doing Falla’s Master Peter’s Puppet Show with the LSD, which is a piece i did last year with the SCD,’ she says, ‘and I’m about to go to France ior concerts with the Belgian choir Coilegium Hegale.’ While she’s calmly composing herselt in the artistes’ room ior the SCD date, the orchestra plays Lutosiawski’s Partita, originally ior violin and piano, but now specially orchestrated to iorm a companion piece to Chain II, the two works being united by the specially written interlude. (Carol Main).

800 - Lutosiawski Concert, Saturday 15 December, Dueen’s Hall, Edinburgh. See Classical Listings.

New roots


Easy Club’s citte and percussion playerJim Sutherland produced a small book oi his own populartunes a law years ago, and has oiten thought it would be a good idea to gather a collection oi contemporary compositions in Scottish iorms. Money was always the problem, but now the Traditional Music and Song Association oi Scotland, with iinancial support irom Texaco, have taken the project on board.

A competition has been launched ior Melodies in the Traditional Scottish Style. The categories are Straihspey, March, Pipe Tune, Heel, Jig, Air, Waltz, Hornpipe/Polka/Duickstep, to be written in either standard or bagpipe notation, the entries to be sent to PO Box 20, Edinburgh EH7 SJE, closing date 14 January 1991. Entry iorms can be obtained irom music shops such as lona Records in Glasgow and Blackiriars Folk Music in Edinburgh or direct irom the TMSA National Diiice, Fourth Floor, 10 Belmont Street,

Aberdeen. That should give you something to do over the holidays.

Shortlisted entries will be adjudicated on 30 March and the winners’ compositions played that evening in the Award Ceremony/ Ceilidh in Aberdeen Music Hall. The judges include Aly Dain, Hamish Henderson and other well-known ioik musicians and personalities.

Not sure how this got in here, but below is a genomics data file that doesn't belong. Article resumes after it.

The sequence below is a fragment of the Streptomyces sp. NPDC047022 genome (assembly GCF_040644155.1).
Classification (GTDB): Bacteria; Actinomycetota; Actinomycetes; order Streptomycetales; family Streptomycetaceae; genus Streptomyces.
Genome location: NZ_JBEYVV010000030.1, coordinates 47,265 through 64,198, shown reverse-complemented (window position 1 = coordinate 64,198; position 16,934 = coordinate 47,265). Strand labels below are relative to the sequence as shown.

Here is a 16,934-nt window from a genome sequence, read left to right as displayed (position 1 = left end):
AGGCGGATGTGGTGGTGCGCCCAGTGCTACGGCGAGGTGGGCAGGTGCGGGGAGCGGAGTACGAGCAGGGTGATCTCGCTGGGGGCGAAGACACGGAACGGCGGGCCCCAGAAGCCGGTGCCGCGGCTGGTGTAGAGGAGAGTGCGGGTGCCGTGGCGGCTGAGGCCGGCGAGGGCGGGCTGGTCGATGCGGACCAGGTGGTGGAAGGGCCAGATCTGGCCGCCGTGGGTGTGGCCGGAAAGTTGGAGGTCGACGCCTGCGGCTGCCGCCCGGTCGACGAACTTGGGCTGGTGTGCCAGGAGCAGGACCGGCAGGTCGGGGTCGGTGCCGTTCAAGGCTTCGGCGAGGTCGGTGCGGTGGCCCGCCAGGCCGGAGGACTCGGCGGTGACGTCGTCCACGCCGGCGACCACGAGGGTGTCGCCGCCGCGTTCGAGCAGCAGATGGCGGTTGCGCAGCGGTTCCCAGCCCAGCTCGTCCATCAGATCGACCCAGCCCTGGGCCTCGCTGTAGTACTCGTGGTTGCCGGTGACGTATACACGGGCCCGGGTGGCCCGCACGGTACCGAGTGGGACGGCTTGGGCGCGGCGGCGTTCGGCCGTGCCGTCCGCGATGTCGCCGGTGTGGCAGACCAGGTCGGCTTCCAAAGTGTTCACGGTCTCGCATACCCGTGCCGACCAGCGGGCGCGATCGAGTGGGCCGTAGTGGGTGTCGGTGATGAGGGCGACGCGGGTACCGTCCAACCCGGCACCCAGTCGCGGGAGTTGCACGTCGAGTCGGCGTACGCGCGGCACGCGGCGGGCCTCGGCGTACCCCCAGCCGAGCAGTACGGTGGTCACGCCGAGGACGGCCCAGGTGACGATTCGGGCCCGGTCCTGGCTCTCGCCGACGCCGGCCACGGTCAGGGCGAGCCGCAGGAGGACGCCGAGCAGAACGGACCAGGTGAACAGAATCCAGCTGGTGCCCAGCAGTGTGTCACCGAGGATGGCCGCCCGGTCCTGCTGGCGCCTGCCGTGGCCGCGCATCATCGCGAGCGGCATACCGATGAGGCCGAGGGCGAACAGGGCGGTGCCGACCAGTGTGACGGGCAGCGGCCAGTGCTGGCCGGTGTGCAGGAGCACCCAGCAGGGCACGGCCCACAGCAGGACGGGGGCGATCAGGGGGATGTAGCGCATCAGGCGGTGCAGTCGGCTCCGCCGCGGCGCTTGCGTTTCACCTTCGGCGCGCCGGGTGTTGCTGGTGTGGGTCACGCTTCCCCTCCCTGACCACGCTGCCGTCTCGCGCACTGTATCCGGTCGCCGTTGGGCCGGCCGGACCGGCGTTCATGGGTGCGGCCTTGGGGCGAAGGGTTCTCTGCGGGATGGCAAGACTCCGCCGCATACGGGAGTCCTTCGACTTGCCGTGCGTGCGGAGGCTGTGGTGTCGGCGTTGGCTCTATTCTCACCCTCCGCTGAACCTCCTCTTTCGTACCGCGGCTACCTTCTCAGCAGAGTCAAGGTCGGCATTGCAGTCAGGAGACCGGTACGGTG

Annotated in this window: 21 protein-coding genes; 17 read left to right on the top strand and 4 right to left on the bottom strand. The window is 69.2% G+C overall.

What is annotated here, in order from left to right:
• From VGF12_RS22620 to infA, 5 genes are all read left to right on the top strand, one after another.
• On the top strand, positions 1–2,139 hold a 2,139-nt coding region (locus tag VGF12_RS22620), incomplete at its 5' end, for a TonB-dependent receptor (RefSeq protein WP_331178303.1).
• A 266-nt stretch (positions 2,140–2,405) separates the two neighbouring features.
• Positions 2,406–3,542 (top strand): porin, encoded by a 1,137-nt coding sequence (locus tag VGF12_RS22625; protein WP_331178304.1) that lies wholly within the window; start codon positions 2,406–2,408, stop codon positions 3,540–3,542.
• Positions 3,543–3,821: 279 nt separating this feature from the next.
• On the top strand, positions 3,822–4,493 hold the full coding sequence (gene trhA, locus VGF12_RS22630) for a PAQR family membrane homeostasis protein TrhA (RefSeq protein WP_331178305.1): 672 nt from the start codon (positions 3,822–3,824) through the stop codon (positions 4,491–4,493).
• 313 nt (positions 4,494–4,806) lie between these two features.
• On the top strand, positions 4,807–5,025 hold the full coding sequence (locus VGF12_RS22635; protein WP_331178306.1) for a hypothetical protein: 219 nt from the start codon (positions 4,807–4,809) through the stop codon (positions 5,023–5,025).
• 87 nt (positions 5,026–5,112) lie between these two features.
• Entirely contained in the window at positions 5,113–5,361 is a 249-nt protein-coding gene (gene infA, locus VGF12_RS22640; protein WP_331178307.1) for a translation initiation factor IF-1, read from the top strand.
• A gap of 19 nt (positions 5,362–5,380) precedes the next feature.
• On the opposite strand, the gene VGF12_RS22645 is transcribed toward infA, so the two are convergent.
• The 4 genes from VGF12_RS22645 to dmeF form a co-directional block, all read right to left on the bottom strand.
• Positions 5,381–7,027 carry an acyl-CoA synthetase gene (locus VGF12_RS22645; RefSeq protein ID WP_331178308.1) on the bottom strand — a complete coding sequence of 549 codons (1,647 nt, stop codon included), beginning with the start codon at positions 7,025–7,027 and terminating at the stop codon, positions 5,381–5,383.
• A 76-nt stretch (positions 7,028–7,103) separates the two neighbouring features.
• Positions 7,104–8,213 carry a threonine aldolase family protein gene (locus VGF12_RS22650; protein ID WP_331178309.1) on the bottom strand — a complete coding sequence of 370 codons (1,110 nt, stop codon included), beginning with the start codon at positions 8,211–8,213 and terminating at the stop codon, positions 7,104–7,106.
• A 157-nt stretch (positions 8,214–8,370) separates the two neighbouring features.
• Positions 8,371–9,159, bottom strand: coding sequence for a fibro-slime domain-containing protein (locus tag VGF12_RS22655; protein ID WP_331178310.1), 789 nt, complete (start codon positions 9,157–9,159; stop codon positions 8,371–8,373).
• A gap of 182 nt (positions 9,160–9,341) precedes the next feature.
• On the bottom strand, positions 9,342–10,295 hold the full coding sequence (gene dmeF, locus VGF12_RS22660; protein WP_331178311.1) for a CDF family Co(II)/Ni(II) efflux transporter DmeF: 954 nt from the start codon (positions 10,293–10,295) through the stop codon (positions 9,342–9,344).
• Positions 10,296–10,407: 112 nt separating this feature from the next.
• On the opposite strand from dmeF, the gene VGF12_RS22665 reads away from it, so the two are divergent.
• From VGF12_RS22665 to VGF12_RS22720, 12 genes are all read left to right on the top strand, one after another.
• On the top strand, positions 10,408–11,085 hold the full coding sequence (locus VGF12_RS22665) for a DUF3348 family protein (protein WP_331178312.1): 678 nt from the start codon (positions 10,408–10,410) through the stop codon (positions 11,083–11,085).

The purpose oi the competition is to generate a large number at original melodies ior ‘The 90s Coilection', a book oi several hundred previously unpublished compositions, to be edited by Jim Sutherland. All the finalists will be included.

Jim admits to ’not supporting competitions in music ior their own sake, but this seems a good way at drawing out the sort oi person who writes tor a hobby, or has maybe only written one or two tunes but they are gems.

’There has deiinitely been a recent upsurge in composing traditional-style tunes, but there has been no major new collection in Scotland ior over 1 00 years. With desktop publishing, there’s been plenty at good but smaller individual publications, but i think it will be good to look at the whole country and see what lniluences are now shaping Scotland’s music.’

Jim’s own catchy tunes will sadly not now be heard at Glasgow Arts Centre on Fri 14. The Easy Club concert has been postponed, but the group will appear at Edinburgh Folk Club’s New Year opening concert on 9 January. (Norman Chalmers)

mutton chops is back

‘Everything we have done and everything we will ever do will be cardinally stupid” —Justin Currie. Discuss, we said to Alastair Mabbott, with the following results.

What we have in Del Amitri is the proofthat facial hair and music can have a profound effect on each other. or so the band insist. The last time rock musicians were seen to be quite this hirsute. they were often in the process ofaugmenting their

icid-rock groups with a pedal steel J